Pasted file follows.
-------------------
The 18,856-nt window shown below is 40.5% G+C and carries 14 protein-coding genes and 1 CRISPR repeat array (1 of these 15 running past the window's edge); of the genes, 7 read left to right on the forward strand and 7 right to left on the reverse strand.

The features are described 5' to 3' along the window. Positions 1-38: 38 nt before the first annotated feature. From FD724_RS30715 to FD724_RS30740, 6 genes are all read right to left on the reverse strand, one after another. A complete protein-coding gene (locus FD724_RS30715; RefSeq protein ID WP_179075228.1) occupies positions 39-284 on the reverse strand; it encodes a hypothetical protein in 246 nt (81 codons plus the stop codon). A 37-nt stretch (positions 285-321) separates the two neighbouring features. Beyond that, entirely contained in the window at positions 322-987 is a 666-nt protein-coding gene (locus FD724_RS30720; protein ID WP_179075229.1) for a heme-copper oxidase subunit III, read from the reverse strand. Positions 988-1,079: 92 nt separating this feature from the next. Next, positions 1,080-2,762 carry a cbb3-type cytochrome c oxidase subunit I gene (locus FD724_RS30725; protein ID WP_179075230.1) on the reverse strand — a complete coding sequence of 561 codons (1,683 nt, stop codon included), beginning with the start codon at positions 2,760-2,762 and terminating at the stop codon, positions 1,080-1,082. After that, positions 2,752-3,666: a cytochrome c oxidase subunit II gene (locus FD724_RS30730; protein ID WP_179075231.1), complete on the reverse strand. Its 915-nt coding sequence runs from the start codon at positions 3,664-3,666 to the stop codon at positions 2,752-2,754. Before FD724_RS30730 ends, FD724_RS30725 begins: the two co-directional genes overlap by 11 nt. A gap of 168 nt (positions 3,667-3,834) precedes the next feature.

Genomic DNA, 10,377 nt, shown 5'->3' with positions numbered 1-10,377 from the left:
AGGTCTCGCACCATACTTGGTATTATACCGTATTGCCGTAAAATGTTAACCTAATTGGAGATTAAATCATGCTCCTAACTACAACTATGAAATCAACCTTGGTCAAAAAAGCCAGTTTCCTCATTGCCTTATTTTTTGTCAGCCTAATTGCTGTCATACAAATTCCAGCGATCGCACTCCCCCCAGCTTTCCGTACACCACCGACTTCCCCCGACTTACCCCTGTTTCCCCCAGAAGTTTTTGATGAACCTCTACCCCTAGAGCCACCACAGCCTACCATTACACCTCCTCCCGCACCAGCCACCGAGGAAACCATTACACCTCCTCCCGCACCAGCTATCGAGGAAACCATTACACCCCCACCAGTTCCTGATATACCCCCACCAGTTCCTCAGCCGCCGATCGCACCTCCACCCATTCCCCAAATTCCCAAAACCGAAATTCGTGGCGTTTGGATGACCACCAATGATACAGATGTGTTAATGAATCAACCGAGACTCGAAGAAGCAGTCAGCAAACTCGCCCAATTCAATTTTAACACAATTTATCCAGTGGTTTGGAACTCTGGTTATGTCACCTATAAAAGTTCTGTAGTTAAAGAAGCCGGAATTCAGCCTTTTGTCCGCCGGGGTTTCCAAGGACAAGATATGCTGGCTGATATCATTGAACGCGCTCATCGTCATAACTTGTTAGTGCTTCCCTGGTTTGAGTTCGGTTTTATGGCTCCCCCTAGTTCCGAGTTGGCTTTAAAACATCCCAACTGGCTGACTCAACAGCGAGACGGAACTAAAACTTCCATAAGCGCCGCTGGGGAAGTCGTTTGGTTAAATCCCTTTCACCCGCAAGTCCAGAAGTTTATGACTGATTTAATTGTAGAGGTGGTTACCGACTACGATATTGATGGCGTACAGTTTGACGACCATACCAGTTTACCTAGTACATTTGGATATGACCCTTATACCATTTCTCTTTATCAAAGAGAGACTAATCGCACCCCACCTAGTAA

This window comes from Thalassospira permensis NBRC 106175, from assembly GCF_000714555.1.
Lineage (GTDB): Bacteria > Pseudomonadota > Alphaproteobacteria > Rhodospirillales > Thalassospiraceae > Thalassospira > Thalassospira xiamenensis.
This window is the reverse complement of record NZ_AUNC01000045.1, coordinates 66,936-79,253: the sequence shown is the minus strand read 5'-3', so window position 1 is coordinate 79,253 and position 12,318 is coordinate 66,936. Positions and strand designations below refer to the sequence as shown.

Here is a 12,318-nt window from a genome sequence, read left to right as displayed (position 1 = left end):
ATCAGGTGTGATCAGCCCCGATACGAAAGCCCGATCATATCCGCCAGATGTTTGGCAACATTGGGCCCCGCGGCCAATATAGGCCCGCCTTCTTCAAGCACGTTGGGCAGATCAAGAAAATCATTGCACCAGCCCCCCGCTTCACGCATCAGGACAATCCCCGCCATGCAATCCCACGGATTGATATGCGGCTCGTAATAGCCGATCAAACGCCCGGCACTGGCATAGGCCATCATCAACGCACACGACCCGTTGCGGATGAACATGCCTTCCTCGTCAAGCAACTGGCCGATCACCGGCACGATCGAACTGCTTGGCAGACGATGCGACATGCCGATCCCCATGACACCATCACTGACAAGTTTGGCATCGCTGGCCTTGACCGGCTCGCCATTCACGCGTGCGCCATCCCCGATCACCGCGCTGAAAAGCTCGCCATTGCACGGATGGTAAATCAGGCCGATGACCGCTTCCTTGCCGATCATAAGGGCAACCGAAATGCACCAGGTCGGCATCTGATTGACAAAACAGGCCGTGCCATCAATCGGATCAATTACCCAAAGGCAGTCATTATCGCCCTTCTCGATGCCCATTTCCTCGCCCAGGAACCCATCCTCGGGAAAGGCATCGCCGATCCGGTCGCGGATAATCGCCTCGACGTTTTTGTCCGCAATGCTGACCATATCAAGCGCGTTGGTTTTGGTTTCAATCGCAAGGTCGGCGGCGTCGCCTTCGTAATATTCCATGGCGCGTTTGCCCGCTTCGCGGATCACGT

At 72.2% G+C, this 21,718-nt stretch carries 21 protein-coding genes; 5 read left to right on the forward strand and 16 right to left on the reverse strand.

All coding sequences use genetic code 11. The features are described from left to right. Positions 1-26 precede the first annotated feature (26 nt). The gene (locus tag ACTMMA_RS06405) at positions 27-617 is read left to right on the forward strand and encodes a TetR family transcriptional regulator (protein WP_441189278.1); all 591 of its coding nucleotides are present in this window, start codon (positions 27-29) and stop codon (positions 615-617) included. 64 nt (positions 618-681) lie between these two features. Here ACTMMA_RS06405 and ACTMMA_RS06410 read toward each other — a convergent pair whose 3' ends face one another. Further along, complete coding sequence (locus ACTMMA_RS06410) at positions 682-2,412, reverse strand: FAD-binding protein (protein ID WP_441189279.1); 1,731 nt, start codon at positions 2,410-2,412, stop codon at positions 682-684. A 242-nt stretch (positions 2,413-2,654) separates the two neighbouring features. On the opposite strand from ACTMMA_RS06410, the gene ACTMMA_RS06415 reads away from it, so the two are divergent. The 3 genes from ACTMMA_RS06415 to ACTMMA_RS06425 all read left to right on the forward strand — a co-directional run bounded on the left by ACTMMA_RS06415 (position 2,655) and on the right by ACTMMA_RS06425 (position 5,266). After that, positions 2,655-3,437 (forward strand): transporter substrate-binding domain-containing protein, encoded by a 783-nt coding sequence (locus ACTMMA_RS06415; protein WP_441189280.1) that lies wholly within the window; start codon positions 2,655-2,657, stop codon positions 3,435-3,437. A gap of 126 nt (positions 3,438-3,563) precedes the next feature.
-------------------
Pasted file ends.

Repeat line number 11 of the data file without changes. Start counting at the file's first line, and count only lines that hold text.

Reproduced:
All coding sequences use genetic code 11. The features are described from left to right. Positions 1-26 precede the first annotated feature (26 nt). The gene (locus tag ACTMMA_RS06405) at positions 27-617 is read left to right on the forward strand and encodes a TetR family transcriptional regulator (protein WP_441189278.1); all 591 of its coding nucleotides are present in this window, start codon (positions 27-29) and stop codon (positions 615-617) included. 64 nt (positions 618-681) lie between these two features. Here ACTMMA_RS06405 and ACTMMA_RS06410 read toward each other — a convergent pair whose 3' ends face one another. Further along, complete coding sequence (locus ACTMMA_RS06410) at positions 682-2,412, reverse strand: FAD-binding protein (protein ID WP_441189279.1); 1,731 nt, start codon at positions 2,410-2,412, stop codon at positions 682-684. A 242-nt stretch (positions 2,413-2,654) separates the two neighbouring features. On the opposite strand from ACTMMA_RS06410, the gene ACTMMA_RS06415 reads away from it, so the two are divergent. The 3 genes from ACTMMA_RS06415 to ACTMMA_RS06425 all read left to right on the forward strand — a co-directional run bounded on the left by ACTMMA_RS06415 (position 2,655) and on the right by ACTMMA_RS06425 (position 5,266). After that, positions 2,655-3,437 (forward strand): transporter substrate-binding domain-containing protein, encoded by a 783-nt coding sequence (locus ACTMMA_RS06415; protein WP_441189280.1) that lies wholly within the window; start codon positions 2,655-2,657, stop codon positions 3,435-3,437. A gap of 126 nt (positions 3,438-3,563) precedes the next feature.